I travelled to Israel for a short stay but with big plans to cram as much in as I could while my partner was working. When he found out he had to do some business in Tel Aviv he asked me if I would like to come with him and then we could tag a couple of days of sightseeing in Jerusalem on the end. Sounded like a plan, but what I didn’t bargain for was being a lone blonde female touring a city where I couldn’t speak the language – with NO VOICE!! I had a slightly sore throat when I flew out on the Monday but by Monday evening when we settled down at the Crowne Plaza City Centre, my voice had completely gone.
Hey ho, nothing was going to deter me and I planned my day. The Crowne Plaza was right next door to a huge shopping centre but I had my walking and exploring head on and I decided department store type shopping could wait! I caught a taxi straight outside the hotel lobby and showed the taxi driver the map – pointing out where I wanted to be dropped off. I had based my initial starting point on a guidebook in the hotel room which said there was an interesting market here and a nice shopping area with some unique boutiques. It took about 20 minutes to get across the city and when I got out I found myself panicking slightly…. It was all well and good holding a map but would I be able to read the street names? … And I certainly couldn’t ask for directions!!
However, I quickly got my bearings and realised that the street names were written in English too. I was just off Allenby on the pedestrian-only section of Nachlat Binyamin. A Tuesday was a good day to visit as the biggest Arts and Crafts fair of its kind in Israel takes place there on Tuesdays and Fridays. There are around 270 stalls which offer original arts and crafts made of wood, glass, cloth, plastic, metal, paper and stone, all made and designed by the artists standing at the stalls.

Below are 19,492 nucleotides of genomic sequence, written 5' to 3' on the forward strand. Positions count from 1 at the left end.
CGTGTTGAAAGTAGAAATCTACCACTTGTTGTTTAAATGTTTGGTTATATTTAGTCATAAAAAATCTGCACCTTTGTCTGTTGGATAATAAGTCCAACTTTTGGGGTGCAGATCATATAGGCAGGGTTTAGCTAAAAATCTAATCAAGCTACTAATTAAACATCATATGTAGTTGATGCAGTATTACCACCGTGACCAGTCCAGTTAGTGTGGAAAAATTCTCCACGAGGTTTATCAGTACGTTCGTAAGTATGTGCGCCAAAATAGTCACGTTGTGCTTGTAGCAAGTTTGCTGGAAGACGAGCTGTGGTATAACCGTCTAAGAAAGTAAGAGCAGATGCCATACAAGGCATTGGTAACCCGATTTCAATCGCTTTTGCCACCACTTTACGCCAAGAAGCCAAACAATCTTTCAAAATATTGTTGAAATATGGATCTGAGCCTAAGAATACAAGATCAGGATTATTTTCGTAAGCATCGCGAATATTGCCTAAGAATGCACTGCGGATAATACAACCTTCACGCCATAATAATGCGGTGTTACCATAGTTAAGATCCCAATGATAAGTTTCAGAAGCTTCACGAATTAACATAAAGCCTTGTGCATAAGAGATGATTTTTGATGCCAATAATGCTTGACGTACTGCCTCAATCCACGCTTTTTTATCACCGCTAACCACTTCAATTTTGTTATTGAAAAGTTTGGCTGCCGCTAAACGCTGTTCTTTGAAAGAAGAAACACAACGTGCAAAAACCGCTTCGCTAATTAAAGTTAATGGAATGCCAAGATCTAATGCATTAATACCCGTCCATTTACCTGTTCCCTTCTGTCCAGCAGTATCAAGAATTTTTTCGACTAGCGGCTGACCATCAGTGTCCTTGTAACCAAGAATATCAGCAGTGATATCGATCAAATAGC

From here I made my way to Rothschild Boulevard, an impressive street with high rise modern buildings, financial institutions and many buildings of architectural interest. This has become one of the trendiest areas in Tel Aviv and indeed I returned here that night to eat in an Israeli restaurant.
I hadn’t had breakfast and as I first turned into the street I spotted an American café/shop called Max Brenner and as I was nervous about my lack of voice I decided I could read the menu (written in English) and then just point my choice out to the waitress!
My journey took me down Sheinkin which according to the guidebook is one of the best shopping areas to visit in the city. I had to pick my way round cones and barriers as there were some quite major roadworks going on but I did pop into a few of the shops, some of which were owned by Israeli designers. There were lots of nice cafes down here too and I stopped and got a coffee.
From here I walked down King George Street where I was fascinated by such sights as the rollerskating Orthodox Jew who whizzed past me pushing a buggy. The dog park also made me stop and take pictures. Bang in the middle of this bustling city people were letting dogs off their leads in a cordoned off play area, specially made for our canine friends. You could almost see the dogs high fiving each other, they were that excited to be there!!
I had planned to walk to the Tel Aviv Marina but when I got there I still had loads of energy so decided to carry on to the port. By the time I got to the Marina my confidence had grown so I stopped at a beach bar and had a beautiful tuna salad.
On my walk to the port I passed several beaches including one where people were allowed to take their dogs known as the ‘gay beach’ apparently. Another one where bathers were segregated – women on certain days and men on others, but apparently women can go topless on their days because no-one minds!
The port is a bustling area with shops and restaurants and seemed less touristy and mostly full of locals on the day I was there. I didn’t explore it much as for some reason I felt slightly intimidated and uncomfortable here. After this I caught a cab back to the hotel and went straight to the swimming pool. With a slightly naïve jolt I was quite surprised that men and women were separated in the pool, even in an International hotel .